It’s the Jubilee weekend and I’ve made cake. Lemon sponge, blackcurrant jam, lemon buttercream. I’m feeling patriotic and a little emotional (the Queen does indeed look like my Great Aunt Jane, long dead but still thought-of, often).
So, in pursuit of things British and glorious I went to see the exhibition, ‘Ballgowns: British Glamour Since 1950’ at the Victoria and Albert. I was looking forward to seeing the newly opened costume gallery and was expecting great things from it and I feel underwhelmed: I think that an opportunity for something jaw-droppingly good has been missed. The gallery is still squashed into a corner. Still, I feel, a bit of an afterthought, a bit of an embarrassment.
Fashion. Decried as frivolous and not for the serious-minded yet of great economic importance: designers, factory owners, dyers, embroiderers, academics, pattern cutters, journalists, textile designers, milliners, shop workers, machinists, photographers, advertisers, publishers….I think you get the message. It’s a big employer. And London, quirky though it might be in terms of fashion identity, is a major player in the fashion world and I think it, or rather we, could expect a little more pomp from our national collection.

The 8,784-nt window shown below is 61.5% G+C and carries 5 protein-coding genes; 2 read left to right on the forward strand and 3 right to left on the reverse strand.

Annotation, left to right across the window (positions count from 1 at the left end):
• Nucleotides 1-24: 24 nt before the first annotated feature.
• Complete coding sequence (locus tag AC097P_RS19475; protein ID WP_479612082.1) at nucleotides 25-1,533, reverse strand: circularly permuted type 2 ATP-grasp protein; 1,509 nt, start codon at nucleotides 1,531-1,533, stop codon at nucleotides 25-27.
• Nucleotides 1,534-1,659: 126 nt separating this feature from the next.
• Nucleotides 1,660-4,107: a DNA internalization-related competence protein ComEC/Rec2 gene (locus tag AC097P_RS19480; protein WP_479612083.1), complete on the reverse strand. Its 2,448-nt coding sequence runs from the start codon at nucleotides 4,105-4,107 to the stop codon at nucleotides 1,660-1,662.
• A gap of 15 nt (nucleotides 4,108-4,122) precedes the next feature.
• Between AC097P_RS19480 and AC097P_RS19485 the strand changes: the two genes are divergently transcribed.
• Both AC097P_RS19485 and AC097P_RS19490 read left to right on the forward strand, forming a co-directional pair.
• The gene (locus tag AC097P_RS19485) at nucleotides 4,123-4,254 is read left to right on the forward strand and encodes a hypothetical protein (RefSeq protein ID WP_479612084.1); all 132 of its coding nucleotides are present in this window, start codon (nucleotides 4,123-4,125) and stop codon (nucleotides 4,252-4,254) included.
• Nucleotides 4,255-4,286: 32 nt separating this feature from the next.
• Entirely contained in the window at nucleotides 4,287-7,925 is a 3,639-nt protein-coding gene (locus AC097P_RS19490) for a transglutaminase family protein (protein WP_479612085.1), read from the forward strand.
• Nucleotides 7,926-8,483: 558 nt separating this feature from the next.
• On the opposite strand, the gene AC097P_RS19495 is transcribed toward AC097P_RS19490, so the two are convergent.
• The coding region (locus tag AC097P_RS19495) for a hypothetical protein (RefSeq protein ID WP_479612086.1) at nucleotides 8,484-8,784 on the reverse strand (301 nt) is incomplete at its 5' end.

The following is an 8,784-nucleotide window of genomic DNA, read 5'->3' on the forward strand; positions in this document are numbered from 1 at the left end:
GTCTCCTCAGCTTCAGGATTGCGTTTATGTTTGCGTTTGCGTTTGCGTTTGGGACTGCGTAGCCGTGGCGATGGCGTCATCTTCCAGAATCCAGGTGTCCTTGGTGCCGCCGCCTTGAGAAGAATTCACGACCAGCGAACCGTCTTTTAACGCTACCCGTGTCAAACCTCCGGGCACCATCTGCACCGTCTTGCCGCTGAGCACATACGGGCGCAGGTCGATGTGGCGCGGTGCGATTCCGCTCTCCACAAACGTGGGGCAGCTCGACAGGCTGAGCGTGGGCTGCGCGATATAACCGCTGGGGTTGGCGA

The exhibition dresses from 2000 demonstrate that we have considerable design talent but I’d like to have seen more of it: 20 or so exhibits of recent work was just not enough and certainly only one McQueen and one Galliano was a paltry offering. I have the much coveted exhibition catalogue of the Alexander McQueen exhibition ‘Savage Beauty’ held at the Metropolitan Museum in New York last year. It alone gives me goose bumps, let alone seeing such a vast collection of work. That exhibition was huge, in scale and importance, as though the curators were utterly assured of the seriousness and influence of the fashion industry.
I can’t help but compare….
(Thanks to the Hub for the photograph of the cake…he’s got a good eye…)